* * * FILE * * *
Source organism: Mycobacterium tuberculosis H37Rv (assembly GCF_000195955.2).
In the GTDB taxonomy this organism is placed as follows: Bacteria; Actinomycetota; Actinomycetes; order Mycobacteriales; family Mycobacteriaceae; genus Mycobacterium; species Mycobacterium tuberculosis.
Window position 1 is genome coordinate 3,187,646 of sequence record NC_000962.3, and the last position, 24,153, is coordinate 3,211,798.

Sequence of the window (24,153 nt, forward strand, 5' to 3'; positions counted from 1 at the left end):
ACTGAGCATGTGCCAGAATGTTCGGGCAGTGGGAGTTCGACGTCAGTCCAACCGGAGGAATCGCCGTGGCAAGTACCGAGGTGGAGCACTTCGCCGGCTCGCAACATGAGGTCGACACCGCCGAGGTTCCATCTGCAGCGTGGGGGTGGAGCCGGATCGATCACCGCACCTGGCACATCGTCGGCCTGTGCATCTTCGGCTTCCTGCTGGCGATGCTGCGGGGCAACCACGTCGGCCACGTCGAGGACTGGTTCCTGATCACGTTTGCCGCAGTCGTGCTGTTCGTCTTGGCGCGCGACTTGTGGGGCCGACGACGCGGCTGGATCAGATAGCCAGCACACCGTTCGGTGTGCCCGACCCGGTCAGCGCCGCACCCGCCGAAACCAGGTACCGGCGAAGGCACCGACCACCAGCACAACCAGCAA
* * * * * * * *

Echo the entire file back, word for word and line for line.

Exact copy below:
Source organism: Mycobacterium tuberculosis H37Rv (assembly GCF_000195955.2).
In the GTDB taxonomy this organism is placed as follows: Bacteria; Actinomycetota; Actinomycetes; order Mycobacteriales; family Mycobacteriaceae; genus Mycobacterium; species Mycobacterium tuberculosis.
Window position 1 is genome coordinate 3,187,646 of sequence record NC_000962.3, and the last position, 24,153, is coordinate 3,211,798.

Sequence of the window (24,153 nt, forward strand, 5' to 3'; positions counted from 1 at the left end):
ACTGAGCATGTGCCAGAATGTTCGGGCAGTGGGAGTTCGACGTCAGTCCAACCGGAGGAATCGCCGTGGCAAGTACCGAGGTGGAGCACTTCGCCGGCTCGCAACATGAGGTCGACACCGCCGAGGTTCCATCTGCAGCGTGGGGGTGGAGCCGGATCGATCACCGCACCTGGCACATCGTCGGCCTGTGCATCTTCGGCTTCCTGCTGGCGATGCTGCGGGGCAACCACGTCGGCCACGTCGAGGACTGGTTCCTGATCACGTTTGCCGCAGTCGTGCTGTTCGTCTTGGCGCGCGACTTGTGGGGCCGACGACGCGGCTGGATCAGATAGCCAGCACACCGTTCGGTGTGCCCGACCCGGTCAGCGCCGCACCCGCCGAAACCAGGTACCGGCGAAGGCACCGACCACCAGCACAACCAGCAA